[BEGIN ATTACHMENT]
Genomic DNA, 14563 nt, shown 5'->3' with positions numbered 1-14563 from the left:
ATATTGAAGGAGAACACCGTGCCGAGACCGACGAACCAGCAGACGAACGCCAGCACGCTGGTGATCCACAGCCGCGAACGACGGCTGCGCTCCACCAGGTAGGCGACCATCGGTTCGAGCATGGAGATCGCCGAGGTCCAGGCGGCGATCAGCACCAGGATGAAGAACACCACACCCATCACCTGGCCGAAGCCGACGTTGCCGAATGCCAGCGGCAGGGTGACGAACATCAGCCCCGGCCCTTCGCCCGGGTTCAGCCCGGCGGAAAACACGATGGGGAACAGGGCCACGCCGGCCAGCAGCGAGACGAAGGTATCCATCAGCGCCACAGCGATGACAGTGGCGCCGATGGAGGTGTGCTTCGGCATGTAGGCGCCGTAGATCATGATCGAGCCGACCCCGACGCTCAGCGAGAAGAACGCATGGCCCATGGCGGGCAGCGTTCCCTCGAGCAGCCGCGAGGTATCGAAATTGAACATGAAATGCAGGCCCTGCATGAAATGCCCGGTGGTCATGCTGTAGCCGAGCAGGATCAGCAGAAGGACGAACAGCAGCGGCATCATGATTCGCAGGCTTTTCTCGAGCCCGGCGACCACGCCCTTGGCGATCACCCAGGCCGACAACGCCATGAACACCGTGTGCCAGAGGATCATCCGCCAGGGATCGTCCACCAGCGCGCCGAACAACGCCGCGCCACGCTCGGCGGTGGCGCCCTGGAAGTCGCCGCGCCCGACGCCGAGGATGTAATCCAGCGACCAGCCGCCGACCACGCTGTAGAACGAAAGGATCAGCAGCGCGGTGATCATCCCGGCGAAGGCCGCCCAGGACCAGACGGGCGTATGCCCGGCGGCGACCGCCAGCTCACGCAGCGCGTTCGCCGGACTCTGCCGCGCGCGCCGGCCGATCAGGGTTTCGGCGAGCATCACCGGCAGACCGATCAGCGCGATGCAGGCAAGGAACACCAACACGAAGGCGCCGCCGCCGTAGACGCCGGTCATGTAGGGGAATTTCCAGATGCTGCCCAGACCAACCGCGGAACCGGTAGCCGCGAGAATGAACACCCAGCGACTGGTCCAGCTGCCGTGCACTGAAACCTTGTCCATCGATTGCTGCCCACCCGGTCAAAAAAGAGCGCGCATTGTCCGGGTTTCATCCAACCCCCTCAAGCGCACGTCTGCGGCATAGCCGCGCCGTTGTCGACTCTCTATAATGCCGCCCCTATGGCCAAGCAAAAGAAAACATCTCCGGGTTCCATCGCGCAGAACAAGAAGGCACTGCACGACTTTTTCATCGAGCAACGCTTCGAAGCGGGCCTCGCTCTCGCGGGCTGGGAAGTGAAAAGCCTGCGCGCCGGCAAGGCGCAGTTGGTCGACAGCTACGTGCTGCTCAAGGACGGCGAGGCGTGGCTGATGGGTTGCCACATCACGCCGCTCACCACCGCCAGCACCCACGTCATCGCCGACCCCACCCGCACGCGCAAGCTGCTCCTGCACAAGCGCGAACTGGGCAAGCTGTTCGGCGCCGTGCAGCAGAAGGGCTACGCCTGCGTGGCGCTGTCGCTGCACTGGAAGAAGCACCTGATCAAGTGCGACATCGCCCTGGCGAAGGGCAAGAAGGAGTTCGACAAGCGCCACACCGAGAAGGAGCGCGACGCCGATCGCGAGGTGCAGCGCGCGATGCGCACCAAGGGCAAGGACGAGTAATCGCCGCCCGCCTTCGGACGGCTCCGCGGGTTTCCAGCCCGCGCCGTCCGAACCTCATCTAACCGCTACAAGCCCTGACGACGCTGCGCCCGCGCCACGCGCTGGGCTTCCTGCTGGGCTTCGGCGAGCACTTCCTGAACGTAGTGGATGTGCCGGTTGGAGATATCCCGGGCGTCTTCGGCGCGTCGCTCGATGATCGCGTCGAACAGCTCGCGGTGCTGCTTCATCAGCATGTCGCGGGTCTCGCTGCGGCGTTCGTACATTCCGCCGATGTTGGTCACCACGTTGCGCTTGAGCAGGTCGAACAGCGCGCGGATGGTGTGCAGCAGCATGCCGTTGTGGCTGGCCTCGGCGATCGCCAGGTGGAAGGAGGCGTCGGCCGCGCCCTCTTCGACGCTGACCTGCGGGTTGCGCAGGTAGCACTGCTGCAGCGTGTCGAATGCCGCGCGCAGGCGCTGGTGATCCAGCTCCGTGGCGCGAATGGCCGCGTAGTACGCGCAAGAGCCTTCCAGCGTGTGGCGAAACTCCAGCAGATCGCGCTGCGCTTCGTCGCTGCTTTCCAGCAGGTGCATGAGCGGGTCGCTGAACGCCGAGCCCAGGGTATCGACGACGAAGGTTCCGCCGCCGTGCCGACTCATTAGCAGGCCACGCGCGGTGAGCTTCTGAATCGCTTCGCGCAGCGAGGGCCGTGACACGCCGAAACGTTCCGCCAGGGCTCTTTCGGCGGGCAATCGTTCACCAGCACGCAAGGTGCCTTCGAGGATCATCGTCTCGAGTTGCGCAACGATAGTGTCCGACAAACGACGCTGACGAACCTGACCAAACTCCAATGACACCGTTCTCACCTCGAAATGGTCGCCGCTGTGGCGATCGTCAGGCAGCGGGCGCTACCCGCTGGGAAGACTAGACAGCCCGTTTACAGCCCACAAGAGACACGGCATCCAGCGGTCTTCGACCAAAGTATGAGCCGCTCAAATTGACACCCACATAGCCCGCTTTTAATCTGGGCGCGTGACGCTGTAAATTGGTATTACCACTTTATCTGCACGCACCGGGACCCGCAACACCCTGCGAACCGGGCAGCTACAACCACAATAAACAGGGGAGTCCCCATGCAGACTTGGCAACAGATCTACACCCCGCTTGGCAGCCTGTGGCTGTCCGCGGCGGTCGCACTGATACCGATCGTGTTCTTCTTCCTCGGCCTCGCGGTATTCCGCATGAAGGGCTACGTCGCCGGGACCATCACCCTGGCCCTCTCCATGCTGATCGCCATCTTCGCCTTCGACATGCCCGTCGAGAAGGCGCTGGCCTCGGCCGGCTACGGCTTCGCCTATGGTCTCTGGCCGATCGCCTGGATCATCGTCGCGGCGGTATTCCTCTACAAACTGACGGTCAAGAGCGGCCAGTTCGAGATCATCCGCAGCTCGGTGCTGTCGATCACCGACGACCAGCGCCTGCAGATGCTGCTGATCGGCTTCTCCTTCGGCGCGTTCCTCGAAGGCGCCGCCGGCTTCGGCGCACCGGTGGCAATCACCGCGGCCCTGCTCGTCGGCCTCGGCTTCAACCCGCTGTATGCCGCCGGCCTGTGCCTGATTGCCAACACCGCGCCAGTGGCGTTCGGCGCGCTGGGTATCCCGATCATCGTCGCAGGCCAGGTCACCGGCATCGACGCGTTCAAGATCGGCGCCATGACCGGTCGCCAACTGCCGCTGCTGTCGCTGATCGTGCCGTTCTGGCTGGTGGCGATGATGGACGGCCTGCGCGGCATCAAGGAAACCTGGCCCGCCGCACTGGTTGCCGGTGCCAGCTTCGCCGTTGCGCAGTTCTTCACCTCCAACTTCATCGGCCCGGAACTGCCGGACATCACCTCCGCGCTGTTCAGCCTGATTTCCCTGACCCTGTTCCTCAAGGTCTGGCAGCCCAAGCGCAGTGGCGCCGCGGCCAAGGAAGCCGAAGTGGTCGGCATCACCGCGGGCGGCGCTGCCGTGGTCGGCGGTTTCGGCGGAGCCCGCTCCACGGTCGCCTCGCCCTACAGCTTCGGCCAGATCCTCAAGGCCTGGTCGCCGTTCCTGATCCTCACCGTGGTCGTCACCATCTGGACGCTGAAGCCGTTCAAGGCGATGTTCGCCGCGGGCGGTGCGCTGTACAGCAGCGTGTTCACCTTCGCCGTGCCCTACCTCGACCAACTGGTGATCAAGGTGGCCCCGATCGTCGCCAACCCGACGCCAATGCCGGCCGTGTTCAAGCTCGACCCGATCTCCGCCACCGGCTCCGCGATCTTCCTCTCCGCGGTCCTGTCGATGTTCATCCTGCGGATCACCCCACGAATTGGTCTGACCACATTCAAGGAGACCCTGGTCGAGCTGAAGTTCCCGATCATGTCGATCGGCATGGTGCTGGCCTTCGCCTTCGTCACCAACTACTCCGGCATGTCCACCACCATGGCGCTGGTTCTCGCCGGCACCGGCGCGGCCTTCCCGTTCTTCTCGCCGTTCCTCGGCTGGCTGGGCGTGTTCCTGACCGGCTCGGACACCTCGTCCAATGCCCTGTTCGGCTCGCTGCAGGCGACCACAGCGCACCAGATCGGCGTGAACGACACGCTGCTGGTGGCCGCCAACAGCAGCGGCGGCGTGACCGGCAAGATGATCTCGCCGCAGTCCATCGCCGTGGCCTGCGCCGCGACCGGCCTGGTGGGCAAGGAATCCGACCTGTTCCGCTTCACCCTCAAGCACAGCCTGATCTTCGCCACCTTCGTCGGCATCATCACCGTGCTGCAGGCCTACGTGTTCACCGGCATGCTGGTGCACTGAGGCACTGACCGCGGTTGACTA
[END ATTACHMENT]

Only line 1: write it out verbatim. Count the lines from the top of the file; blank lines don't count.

Genomic DNA, 14563 nt, shown 5'->3' with positions numbered 1-14563 from the left: